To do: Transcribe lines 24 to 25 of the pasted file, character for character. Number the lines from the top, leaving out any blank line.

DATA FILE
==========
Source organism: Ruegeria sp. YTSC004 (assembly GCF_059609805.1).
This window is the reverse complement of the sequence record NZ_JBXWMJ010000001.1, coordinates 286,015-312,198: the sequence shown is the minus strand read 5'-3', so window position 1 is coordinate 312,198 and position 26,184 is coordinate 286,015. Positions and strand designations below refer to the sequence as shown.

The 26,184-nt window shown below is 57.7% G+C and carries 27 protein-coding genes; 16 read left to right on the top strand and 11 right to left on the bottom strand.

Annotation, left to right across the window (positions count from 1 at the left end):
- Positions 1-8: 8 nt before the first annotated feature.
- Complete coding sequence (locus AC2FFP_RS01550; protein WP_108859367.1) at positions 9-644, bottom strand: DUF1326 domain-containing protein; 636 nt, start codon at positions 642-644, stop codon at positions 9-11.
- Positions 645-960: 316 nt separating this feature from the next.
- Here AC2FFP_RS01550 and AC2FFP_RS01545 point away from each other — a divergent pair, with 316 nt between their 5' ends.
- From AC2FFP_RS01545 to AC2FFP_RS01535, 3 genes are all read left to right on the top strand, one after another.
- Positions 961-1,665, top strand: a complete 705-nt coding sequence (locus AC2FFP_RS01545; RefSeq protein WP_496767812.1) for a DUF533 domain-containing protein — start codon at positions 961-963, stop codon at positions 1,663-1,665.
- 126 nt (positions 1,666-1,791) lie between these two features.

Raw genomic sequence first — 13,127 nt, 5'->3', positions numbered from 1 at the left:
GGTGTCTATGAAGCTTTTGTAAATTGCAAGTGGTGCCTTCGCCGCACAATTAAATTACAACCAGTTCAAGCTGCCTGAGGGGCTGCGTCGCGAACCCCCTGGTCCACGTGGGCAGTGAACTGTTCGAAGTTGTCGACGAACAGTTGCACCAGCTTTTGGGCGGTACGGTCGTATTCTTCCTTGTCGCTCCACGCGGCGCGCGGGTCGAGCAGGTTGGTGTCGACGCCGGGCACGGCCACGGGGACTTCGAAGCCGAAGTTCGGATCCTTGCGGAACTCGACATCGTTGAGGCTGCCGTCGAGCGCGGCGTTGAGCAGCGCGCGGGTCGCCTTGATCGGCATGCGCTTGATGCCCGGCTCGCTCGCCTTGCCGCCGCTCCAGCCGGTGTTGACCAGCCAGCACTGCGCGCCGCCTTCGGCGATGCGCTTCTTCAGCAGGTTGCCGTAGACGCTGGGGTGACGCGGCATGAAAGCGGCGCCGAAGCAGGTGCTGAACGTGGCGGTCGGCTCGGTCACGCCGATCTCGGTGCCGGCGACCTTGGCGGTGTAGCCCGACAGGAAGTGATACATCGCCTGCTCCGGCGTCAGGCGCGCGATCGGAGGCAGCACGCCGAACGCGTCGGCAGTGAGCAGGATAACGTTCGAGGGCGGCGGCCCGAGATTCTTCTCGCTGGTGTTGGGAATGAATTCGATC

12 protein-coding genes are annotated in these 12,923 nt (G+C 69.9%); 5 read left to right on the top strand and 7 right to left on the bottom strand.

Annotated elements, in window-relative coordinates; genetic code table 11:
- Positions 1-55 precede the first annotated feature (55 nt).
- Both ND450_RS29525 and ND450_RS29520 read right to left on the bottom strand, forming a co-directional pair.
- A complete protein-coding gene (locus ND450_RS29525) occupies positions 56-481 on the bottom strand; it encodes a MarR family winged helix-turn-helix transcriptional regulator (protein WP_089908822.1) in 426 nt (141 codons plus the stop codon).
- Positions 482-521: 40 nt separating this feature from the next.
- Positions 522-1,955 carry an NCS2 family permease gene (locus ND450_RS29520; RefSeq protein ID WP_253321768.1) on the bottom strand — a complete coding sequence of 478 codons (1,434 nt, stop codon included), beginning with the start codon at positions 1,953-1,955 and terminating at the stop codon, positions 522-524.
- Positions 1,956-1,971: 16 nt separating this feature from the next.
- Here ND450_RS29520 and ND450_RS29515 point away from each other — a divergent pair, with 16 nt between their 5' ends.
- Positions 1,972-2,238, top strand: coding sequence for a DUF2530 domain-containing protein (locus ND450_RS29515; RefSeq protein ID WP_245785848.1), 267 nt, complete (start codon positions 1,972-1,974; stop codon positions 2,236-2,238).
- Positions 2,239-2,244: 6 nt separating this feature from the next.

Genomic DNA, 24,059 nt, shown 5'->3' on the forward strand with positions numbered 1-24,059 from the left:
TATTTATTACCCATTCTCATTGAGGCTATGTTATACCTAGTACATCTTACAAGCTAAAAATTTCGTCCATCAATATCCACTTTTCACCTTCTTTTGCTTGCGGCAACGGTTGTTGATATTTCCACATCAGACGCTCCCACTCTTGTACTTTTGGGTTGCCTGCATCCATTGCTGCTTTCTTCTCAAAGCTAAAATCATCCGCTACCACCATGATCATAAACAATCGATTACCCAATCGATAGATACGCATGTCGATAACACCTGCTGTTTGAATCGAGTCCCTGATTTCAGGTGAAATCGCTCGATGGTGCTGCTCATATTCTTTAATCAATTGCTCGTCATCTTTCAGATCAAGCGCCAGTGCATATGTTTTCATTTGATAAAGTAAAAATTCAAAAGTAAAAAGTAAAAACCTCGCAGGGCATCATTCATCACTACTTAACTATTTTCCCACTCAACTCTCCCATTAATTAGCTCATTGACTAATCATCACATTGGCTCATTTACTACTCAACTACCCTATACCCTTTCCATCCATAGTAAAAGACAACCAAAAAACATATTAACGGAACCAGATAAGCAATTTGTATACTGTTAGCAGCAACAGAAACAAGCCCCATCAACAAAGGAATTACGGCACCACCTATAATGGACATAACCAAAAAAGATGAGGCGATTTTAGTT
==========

- Positions 2,239-2,244: 6 nt separating this feature from the next.

Genomic DNA, 24,059 nt, shown 5'->3' on the forward strand with positions numbered 1-24,059 from the left: